We’re proud to share our hometown with you.

Grant had no jurisdiction in Reno County but apparently accompanied

4 Hutchinson locations to serve you



a hutchinson posse commandeered a hand car and headed off down the track, pumping as hard and fast as they could in pursuit of the buggy that carried turpen and his captors.


In hot pursuit (Continued from page 7) not return, and she could see no lights in any of the courthouse windows. She immediately ran to find Sheriff Hedrick. Hearing her story, Hedrick knew that Turpen must have been kidnapped. They awoke a judge and quickly obtained an arrest warrant for the two abductors. The town was astir by now, with people gathering in alarm that one of their own had been taken in this

J9525-1 Hutch Legacy Mag -Spring11-7.5 x 5 2c ad .indd 1

way. Some of them were armed, ready to serve on a posse should one be organized.

ARMED TO THE TEETH Sheriff Hedrick deputized five men and put them under the charge of Deputy T.J. Reynolds. The six of them, armed to the teeth with pistols, rifles and a grenade, rushed to the train station and commandeered a hand car. It was half past midnight

6 8

when they headed off down the track, pumping as hard and fast as they could in pursuit of the buggy that carried Turpen and his captors. Devendorf and Grant were apparently unaware they were being chased so they stopped at Burrton and went into a building there, possibly the railroad depot, and built a fire in the stove to warm up and rest. Turpen was shivering from the cold by then.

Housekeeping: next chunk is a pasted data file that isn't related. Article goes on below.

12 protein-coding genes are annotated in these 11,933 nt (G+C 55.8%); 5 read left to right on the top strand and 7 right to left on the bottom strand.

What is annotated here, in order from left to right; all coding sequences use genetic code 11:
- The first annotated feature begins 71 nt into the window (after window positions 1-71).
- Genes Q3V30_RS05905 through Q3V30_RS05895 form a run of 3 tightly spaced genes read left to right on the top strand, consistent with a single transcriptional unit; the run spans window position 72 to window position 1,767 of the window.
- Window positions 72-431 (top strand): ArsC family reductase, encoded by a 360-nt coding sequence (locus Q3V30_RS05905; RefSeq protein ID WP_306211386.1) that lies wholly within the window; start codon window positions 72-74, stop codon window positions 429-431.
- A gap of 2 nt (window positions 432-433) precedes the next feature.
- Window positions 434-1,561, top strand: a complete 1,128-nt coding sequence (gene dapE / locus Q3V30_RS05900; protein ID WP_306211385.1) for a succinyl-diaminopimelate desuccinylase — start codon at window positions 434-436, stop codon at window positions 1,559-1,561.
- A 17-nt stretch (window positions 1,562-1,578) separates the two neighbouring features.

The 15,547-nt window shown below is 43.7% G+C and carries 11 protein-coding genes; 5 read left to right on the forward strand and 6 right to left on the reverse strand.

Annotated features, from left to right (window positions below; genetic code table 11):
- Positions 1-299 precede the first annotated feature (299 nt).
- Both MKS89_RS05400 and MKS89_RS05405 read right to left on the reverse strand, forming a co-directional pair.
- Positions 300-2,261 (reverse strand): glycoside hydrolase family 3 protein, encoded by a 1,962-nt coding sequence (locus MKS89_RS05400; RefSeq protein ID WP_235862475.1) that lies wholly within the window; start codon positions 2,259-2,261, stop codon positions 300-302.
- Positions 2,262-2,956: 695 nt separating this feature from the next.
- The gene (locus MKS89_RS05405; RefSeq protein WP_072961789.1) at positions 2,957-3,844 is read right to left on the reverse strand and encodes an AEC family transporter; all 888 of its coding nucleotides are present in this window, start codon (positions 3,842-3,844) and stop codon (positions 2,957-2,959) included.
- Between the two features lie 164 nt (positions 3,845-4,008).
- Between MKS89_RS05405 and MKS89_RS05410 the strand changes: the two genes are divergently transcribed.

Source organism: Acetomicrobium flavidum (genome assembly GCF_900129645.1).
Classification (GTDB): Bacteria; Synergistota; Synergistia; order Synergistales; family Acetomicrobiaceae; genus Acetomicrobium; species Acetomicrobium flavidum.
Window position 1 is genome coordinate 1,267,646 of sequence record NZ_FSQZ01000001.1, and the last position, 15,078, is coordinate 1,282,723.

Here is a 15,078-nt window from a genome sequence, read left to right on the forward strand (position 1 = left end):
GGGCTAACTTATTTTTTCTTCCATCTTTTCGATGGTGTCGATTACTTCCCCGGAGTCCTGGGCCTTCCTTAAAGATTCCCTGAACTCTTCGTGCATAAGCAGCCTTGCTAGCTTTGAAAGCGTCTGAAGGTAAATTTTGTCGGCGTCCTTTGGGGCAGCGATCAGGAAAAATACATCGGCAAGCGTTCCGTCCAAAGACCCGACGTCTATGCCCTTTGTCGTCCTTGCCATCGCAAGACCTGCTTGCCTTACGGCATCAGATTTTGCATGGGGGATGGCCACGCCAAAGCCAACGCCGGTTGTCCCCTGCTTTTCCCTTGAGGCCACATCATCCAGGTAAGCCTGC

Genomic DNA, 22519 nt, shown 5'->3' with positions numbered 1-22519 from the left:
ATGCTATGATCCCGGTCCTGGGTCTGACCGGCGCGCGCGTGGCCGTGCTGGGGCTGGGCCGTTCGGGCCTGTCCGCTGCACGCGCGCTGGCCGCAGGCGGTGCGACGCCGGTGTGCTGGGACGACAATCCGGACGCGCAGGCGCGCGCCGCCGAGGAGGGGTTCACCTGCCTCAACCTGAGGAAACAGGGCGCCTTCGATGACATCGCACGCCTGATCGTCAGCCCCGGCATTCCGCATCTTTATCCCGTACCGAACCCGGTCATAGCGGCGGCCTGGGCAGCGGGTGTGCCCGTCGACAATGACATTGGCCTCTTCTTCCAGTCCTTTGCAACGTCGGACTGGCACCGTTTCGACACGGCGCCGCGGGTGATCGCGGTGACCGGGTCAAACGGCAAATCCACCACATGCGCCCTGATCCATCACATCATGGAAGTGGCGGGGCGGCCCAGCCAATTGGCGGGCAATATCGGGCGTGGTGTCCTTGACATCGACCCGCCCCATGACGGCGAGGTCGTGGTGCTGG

(See page 9)

3/30/2011 10:24:39 AM

these original illustrations by larry lambert, hutchinson artist, were commissioned by bill rexroad for this article. (thank you, bill!) h.x. devendorf and thomas jefferson grant kidnap “hutchinson herald� editor, w.j. turpen.

Minutes later the hand car arrived. The posse rushed in with guns at the ready and quickly subdued the kidnappers. It was still dark when they headed back toward Hutchinson. Devendorf was afraid a lynch mob would be waiting there for him. Deputy Reynolds told him that was unlikely but assured him that he would be protected if such were the case. Nevertheless, they left the hand car at the edge of town upon reaching Hutchinson and walked to the courthouse by a back way as dawn was breaking.

devendorf and grant flee in the get-away buggy with turpen.

KIDNAPPERS JAILED No mob or anyone else was out on the streets. Devendorf begged not to be put in jail and Grant protested confinement because he was an officer of the law. But their pleadings were of no avail. They were both put into a jail cell to await their court appearance. Their first appearance in court took place that afternoon. The courtroom was filled to overflowing with spectators whose high anticipation was dashed when the only thing that happened was that

the hutchinson posse boards a hand car to chase down the kidnappers.

(See IT 10)


kidnappers devendorf and grant were ordered to appear in court on february 5, 1878. grant never showed in this reno county courthouse, ca. 1874. (courtesy kansas state historical society)

“It is an intensely, thrilling story...” (Continued from page 9) both men were bound over in the amount of $300 for their appearance to be tried. Devendorf was tried on Tuesday, February 5, 1878. Grant never showed up. The charge of kidnapping against Devendorf was

dismissed when the judge determined that the warrant he brought for the arrest of Turpen had been properly issued (although jurisdiction over Turpen was to remain with the Reno County court). Devendorf was released and